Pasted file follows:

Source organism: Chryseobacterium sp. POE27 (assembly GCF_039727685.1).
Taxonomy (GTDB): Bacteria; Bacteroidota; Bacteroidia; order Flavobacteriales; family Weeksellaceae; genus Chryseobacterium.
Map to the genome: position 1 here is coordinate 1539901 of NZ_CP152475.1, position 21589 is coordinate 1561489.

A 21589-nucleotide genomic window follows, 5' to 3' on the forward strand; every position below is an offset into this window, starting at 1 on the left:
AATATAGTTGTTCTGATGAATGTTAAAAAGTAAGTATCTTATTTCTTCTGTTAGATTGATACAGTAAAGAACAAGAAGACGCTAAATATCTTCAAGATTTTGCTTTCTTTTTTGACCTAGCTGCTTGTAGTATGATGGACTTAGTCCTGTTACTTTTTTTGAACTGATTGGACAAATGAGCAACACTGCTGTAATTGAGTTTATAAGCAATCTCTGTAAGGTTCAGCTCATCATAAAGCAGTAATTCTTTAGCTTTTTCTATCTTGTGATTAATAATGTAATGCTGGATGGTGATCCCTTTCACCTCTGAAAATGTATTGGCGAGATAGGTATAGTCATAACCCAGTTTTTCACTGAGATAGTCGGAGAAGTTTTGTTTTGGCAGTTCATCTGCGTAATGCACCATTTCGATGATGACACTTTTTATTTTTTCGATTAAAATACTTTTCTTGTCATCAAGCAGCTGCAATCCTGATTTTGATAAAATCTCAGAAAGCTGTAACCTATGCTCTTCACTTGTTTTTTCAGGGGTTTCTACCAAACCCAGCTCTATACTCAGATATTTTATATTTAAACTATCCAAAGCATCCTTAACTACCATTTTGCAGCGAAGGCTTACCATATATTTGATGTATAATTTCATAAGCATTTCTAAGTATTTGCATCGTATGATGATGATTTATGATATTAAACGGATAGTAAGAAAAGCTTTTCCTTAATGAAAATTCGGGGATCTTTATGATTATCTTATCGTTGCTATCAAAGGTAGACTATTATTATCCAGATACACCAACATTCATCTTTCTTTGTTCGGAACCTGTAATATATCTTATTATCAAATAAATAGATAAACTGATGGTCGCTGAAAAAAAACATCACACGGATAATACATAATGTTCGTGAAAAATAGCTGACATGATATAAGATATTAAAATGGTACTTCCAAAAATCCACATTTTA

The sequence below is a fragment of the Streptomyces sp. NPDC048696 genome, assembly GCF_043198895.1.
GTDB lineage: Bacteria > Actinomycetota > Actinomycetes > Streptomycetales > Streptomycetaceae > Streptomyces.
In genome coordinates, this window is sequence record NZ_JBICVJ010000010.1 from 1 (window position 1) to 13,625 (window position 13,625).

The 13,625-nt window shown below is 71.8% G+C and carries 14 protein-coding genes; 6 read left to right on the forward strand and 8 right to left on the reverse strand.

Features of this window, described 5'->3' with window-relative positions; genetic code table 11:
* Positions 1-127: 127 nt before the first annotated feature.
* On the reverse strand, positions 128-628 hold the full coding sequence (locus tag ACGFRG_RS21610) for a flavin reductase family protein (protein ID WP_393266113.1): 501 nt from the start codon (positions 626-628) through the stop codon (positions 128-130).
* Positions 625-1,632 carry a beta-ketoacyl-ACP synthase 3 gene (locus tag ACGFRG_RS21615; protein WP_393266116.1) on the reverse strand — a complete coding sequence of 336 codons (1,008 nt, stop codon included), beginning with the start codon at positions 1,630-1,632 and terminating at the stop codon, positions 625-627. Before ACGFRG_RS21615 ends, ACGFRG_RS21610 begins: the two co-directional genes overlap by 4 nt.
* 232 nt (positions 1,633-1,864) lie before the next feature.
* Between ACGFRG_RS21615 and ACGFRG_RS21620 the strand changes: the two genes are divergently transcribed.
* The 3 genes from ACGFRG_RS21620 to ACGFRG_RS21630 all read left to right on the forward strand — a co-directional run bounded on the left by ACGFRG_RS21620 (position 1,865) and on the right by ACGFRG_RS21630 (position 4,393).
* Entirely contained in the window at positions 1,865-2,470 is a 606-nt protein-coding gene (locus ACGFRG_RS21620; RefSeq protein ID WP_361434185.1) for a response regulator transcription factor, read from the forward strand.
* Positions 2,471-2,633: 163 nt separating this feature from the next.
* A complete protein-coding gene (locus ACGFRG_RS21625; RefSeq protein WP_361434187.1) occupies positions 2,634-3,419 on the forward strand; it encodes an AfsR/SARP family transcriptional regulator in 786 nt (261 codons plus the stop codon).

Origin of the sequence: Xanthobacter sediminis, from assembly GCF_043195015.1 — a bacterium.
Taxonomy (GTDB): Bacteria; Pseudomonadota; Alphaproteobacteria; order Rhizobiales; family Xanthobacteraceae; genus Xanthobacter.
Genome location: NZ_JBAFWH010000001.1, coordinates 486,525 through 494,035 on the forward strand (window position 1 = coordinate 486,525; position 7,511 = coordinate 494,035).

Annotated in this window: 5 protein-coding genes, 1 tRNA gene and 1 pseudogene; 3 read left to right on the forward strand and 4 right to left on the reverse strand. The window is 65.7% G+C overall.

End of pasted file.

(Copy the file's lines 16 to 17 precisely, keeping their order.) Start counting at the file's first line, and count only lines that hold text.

* The 3 genes from ACGFRG_RS21620 to ACGFRG_RS21630 all read left to right on the forward strand — a co-directional run bounded on the left by ACGFRG_RS21620 (position 1,865) and on the right by ACGFRG_RS21630 (position 4,393).
* Entirely contained in the window at positions 1,865-2,470 is a 606-nt protein-coding gene (locus ACGFRG_RS21620; RefSeq protein ID WP_361434185.1) for a response regulator transcription factor, read from the forward strand.